FCC: Comcast/NBCU In Public Interest

Will have online conditions; Justice unlikely to weigh in until vote by FCC
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FCC Chairman Julius Genachowski has concluded that the
Comcast/NBCU joint venture is, on balance, in the public interest, but with the
scales tipped by a series of conditions on the deal, as well as the companies'
public interest pledges.

The FCC will impose conditions on program access, program
carriage, online access, broadcast competition and diversity, localism and
other related issues, related to how each might advantage Comcast/NBCU or
disadvantage others.

FCC officials speaking on background pointed to various
steps the two companies promised, including broadband adoption and deployment,
preserving over-the-air broadcasting protections, diversity, localism and
children's programming.

Comcast struck a number of outside deals with minority
groups and independent programmers to gain regulatory approval of the deal.

While they said the deal posed significant concerns, they
said the conditions would be tough and narrowly tailored.

They would not say how long the conditions would be in
place.

Those protections will be targeted to both traditional and
over-the-top new media delivery. The commission was widely expected to adopt
traditional program access conditions, as it has in other mergers, and in
recent weeks it appeared clearer that they would extend that to online, where Genachowski
has argued an increasing number of folks will be getting content, including on
new mobile broadband platforms.

Program access is the ability of competitors to have access
to NBCU programming, carriage is the ability of third parties to get
the carriage on Comcast platforms, and online access involves access to
programming and ability of viewers to get that programming online.

The officials said that the narrow tailoring of the online
conditions was because they wanted effective conditions, but ones that
recognized the business realities of a nascent online space to avoid
unintended harms.

Comcast has argued that such conditions could have such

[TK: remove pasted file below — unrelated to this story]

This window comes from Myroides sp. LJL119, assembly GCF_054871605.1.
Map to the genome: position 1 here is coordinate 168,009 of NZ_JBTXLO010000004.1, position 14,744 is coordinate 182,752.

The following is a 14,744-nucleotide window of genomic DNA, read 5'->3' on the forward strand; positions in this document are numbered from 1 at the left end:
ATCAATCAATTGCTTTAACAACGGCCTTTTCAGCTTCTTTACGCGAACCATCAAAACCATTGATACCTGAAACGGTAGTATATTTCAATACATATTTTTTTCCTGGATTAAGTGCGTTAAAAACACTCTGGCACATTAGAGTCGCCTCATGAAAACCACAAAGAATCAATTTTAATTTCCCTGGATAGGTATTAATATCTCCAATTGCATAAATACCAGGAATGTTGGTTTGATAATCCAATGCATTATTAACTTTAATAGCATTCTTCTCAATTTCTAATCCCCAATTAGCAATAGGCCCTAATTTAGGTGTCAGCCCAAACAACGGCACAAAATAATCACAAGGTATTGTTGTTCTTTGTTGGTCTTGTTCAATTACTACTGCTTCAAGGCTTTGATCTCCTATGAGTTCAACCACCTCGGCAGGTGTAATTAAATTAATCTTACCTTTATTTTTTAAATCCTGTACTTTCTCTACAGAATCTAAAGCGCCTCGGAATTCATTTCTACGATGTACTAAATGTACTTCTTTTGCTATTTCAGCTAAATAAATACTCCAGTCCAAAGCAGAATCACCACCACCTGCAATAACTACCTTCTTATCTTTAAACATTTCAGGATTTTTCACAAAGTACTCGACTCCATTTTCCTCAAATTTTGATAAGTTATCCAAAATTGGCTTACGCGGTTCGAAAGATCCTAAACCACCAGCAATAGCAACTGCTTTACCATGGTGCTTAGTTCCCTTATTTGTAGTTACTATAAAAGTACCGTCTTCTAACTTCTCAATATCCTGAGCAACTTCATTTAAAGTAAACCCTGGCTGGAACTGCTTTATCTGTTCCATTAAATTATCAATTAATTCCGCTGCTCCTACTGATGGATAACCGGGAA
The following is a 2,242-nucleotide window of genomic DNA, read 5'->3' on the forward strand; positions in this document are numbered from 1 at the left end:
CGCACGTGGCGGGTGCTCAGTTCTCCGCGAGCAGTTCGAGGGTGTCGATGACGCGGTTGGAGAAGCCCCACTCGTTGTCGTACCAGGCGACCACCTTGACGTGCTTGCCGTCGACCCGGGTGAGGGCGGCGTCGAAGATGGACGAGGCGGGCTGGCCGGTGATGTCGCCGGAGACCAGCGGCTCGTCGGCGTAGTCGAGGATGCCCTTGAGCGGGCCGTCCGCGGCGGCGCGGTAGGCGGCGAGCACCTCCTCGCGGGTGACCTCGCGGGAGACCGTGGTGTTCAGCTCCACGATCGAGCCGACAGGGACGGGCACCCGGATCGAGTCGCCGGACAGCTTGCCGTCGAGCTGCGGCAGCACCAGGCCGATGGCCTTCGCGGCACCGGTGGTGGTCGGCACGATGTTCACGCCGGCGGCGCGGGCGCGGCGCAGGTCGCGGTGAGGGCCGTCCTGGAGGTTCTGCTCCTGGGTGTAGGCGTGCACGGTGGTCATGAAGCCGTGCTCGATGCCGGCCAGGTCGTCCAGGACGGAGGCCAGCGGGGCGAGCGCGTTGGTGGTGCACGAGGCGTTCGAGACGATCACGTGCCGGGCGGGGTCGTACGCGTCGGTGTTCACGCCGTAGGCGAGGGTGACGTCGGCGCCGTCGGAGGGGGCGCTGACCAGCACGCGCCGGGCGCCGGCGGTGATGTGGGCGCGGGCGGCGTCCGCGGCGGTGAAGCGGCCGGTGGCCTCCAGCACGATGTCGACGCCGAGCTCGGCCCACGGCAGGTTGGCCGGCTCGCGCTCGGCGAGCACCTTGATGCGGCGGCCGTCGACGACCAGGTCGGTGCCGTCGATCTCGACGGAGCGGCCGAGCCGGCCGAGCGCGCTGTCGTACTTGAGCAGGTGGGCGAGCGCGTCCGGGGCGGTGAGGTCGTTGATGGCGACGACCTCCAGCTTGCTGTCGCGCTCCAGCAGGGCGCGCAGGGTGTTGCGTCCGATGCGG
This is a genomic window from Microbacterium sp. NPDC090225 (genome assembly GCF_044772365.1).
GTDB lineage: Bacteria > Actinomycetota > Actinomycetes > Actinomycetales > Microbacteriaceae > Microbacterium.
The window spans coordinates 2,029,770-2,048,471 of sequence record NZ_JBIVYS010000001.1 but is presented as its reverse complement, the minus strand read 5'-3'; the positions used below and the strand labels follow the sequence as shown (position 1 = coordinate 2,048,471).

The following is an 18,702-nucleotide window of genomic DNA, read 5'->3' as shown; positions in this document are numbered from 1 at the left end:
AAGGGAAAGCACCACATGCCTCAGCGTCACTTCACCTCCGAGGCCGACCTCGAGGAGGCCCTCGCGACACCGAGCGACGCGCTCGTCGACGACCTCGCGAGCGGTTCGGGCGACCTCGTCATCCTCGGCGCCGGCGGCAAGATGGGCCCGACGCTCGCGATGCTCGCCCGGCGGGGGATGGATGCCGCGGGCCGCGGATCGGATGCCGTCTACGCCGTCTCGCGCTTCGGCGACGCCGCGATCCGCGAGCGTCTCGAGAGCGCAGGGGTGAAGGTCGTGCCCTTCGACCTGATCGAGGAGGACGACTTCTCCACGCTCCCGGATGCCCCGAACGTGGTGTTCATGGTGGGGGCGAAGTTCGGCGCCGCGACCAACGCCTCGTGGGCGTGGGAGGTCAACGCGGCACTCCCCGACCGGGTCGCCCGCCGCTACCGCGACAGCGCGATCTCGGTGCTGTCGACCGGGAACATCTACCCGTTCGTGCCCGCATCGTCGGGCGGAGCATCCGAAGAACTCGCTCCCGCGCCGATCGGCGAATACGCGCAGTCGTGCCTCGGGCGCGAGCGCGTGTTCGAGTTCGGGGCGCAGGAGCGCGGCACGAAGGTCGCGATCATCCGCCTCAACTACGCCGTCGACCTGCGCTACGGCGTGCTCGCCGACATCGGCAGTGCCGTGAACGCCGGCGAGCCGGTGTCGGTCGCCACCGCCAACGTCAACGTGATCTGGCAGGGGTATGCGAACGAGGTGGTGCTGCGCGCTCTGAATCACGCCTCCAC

unintended harms.

They also pointed out that FCC Chairman
Julius Genachowski's vetting the deal should not be looked at as an opportunity
to make industry policy, but to mitigate particular harms to consumers in this
particular venture.

The Chairman has not voted the item yet himself. Since this
will be the first time the other four commissioners have seen the order, it is
essentially the beginning of a conversation about the proposal that could take
until early January, particularly given the intervening holidays and the
Consumer Electronics Show early next month.

Like the network neutrality draft order, the Comcast/NBCU
order could change after that conversation, said senior FCC officials. Any
substantive changes or edits would have to be approved by at least three
members.

The commissioners will now have as much as four weeks to
vote the order, though they could also theoretically vote on it immediately.
Aides to various commissioners have suggested the latter is not going to happen
given the size and importance of the deal, which combines the largest cable
operator with a studio and major network.

One senior official said he recognized that it could take
some time given the holiday season and the fact the commissioners will need to
look at it. He said he expected the contributions of the other commissioners
could be significant, though at the end of the day thought they would be able
to agree. He also pointed out that the commissioners had met extensively
with all the stakeholders and so were thoroughly briefed on the issues, if not
the specific order.

The FCC is coordinating with the Justice Department, which
is not expected to announce anything today, according to a source familiar with
the Justice process speaking on background. Justice is not expected to block
the deal, but instead to announce a consent decree with Comcast/NBCU on the
competition policy issues in tandem with the FCC vote on the item, whenever
that occurs.

The FCC and Justice have been working closely together on
the review, as well as with Comcast and NBCU.

The deal, which FCC officials stressed was a joint venture
rather than a merger, creates a company, majority owned by Comcast (51%) that
pools all of NBCU's media content with most of Comcast's, with
Comcast retaining full control of its cable and Internet assets. Comcast has
the option of buying out NBCU parent GE's 49% interest in the joint venture
over the next three to seven years.

The FCC's review stems primarily from the transfer
of NBCU's broadcast licenses, and Comcast/NBCU had the burden of proving
that the venture served the public interest, which is the FCC's standard of
review, and includes competition, innovation, localism and diversity. If the
augmented benefits (say Comcast's public interest pledges) and mitigated harms
(conditions on access to content) tip the scale toward the public interest, the
deal is approved.

The FCC is currently in day 208 of its informal 180-day shot
clock of reviewing the deal.

Comcast had no comment at press time since the order had not
yet been circulated to all the commissioners.

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